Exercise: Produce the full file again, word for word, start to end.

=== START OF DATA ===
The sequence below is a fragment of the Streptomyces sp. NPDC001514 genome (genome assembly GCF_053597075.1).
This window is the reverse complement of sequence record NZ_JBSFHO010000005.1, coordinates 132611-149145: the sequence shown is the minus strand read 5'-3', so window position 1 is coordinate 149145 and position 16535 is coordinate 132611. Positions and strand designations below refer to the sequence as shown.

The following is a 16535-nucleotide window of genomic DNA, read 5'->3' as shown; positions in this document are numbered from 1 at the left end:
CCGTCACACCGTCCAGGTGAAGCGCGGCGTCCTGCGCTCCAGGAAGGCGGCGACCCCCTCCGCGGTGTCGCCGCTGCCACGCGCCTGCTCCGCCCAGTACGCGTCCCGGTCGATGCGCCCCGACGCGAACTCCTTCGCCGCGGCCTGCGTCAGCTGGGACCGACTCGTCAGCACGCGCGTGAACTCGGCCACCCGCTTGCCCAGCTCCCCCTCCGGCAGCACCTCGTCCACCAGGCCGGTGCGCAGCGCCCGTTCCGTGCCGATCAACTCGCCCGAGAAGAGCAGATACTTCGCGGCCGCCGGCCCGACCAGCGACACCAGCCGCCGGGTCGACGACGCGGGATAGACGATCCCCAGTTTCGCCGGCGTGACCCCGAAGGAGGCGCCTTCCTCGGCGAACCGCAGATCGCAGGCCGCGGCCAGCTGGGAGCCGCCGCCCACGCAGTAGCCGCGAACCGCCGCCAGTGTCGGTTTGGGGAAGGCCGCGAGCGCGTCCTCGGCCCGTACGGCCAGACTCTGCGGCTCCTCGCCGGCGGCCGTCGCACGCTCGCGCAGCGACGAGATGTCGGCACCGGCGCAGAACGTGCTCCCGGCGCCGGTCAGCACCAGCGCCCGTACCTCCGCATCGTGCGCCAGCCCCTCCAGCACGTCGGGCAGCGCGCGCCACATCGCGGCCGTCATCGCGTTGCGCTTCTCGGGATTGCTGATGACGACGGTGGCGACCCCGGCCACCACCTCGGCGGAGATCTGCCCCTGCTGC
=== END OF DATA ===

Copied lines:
The sequence below is a fragment of the Streptomyces sp. NPDC001514 genome (genome assembly GCF_053597075.1).
This window is the reverse complement of sequence record NZ_JBSFHO010000005.1, coordinates 132611-149145: the sequence shown is the minus strand read 5'-3', so window position 1 is coordinate 149145 and position 16535 is coordinate 132611. Positions and strand designations below refer to the sequence as shown.

The following is a 16535-nucleotide window of genomic DNA, read 5'->3' as shown; positions in this document are numbered from 1 at the left end:
CCGTCACACCGTCCAGGTGAAGCGCGGCGTCCTGCGCTCCAGGAAGGCGGCGACCCCCTCCGCGGTGTCGCCGCTGCCACGCGCCTGCTCCGCCCAGTACGCGTCCCGGTCGATGCGCCCCGACGCGAACTCCTTCGCCGCGGCCTGCGTCAGCTGGGACCGACTCGTCAGCACGCGCGTGAACTCGGCCACCCGCTTGCCCAGCTCCCCCTCCGGCAGCACCTCGTCCACCAGGCCGGTGCGCAGCGCCCGTTCCGTGCCGATCAACTCGCCCGAGAAGAGCAGATACTTCGCGGCCGCCGGCCCGACCAGCGACACCAGCCGCCGGGTCGACGACGCGGGATAGACGATCCCCAGTTTCGCCGGCGTGACCCCGAAGGAGGCGCCTTCCTCGGCGAACCGCAGATCGCAGGCCGCGGCCAGCTGGGAGCCGCCGCCCACGCAGTAGCCGCGAACCGCCGCCAGTGTCGGTTTGGGGAAGGCCGCGAGCGCGTCCTCGGCCCGTACGGCCAGACTCTGCGGCTCCTCGCCGGCGGCCGTCGCACGCTCGCGCAGCGACGAGATGTCGGCACCGGCGCAGAACGTGCTCCCGGCGCCGGTCAGCACCAGCGCCCGTACCTCCGCATCGTGCGCCAGCCCCTCCAGCACGTCGGGCAGCGCGCGCCACATCGCGGCCGTCATCGCGTTGCGCTTCTCGGGATTGCTGATGACGACGGTGGCGACCCCGGCCACCACCTCGGCGGAGATCTGCCCCTGCTGC